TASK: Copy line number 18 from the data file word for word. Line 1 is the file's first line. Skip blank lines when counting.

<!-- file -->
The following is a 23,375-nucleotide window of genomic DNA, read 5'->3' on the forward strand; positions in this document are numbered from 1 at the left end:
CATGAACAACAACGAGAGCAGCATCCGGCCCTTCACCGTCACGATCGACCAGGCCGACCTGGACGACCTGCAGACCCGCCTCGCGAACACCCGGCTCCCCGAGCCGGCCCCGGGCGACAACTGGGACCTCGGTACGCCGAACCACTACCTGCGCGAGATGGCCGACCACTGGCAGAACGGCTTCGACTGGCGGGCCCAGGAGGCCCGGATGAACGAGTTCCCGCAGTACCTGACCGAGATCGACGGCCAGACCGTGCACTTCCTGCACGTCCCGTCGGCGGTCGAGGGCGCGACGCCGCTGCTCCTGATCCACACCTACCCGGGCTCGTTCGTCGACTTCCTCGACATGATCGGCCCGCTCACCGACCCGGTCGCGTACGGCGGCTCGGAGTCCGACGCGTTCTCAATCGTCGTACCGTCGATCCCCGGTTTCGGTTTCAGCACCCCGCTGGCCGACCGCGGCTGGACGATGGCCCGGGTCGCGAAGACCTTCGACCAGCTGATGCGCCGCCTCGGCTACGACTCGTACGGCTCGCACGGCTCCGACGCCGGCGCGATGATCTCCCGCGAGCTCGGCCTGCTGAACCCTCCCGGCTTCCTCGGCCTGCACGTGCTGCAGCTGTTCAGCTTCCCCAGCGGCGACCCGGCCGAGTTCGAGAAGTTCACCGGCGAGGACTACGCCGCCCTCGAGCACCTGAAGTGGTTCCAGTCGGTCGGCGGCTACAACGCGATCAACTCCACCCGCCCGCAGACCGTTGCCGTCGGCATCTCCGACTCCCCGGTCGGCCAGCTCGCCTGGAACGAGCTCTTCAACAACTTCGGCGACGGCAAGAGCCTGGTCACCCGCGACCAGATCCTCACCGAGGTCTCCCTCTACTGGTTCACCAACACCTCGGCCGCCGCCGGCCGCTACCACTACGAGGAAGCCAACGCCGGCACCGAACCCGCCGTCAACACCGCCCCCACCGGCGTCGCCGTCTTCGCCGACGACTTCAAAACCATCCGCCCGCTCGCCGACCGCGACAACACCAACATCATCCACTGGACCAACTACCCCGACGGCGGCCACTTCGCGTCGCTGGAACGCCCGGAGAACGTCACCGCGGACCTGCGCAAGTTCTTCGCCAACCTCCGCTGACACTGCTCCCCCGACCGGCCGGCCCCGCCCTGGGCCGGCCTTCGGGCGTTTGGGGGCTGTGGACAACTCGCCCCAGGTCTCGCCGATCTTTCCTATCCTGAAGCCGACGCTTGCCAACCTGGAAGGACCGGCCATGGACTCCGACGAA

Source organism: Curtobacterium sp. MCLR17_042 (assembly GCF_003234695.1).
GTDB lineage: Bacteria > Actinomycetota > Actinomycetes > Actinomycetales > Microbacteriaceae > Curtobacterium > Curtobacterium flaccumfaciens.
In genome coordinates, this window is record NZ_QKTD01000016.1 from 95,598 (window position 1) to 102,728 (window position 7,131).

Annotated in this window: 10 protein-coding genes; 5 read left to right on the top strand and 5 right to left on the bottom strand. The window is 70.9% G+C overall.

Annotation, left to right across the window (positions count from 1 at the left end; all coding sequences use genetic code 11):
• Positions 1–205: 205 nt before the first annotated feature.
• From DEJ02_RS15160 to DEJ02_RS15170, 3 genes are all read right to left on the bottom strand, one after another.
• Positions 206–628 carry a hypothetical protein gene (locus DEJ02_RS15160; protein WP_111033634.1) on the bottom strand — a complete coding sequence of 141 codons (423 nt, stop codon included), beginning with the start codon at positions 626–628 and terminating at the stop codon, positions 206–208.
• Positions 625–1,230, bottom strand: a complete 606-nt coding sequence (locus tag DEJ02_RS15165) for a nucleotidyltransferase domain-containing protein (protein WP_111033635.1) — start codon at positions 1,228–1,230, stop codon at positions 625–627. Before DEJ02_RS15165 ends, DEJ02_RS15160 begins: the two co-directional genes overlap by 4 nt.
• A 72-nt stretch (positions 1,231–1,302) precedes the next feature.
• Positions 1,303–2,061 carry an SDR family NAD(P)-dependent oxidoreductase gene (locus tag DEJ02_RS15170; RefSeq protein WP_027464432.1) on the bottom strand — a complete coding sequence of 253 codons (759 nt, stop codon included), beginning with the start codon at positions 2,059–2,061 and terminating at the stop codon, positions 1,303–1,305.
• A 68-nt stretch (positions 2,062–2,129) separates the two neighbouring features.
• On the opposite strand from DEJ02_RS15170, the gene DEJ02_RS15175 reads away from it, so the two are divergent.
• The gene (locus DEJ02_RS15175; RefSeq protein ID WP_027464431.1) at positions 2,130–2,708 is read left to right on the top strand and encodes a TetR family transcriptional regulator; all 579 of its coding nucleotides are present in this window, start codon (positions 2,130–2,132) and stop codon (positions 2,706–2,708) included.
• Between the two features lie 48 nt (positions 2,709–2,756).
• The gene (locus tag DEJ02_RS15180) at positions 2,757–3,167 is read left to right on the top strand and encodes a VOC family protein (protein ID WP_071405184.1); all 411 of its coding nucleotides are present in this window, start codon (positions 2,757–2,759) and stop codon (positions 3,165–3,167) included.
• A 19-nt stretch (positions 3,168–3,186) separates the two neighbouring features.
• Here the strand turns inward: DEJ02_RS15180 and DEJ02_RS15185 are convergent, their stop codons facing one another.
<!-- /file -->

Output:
• The gene (locus tag DEJ02_RS15180) at positions 2,757–3,167 is read left to right on the top strand and encodes a VOC family protein (protein ID WP_071405184.1); all 411 of its coding nucleotides are present in this window, start codon (positions 2,757–2,759) and stop codon (positions 3,165–3,167) included.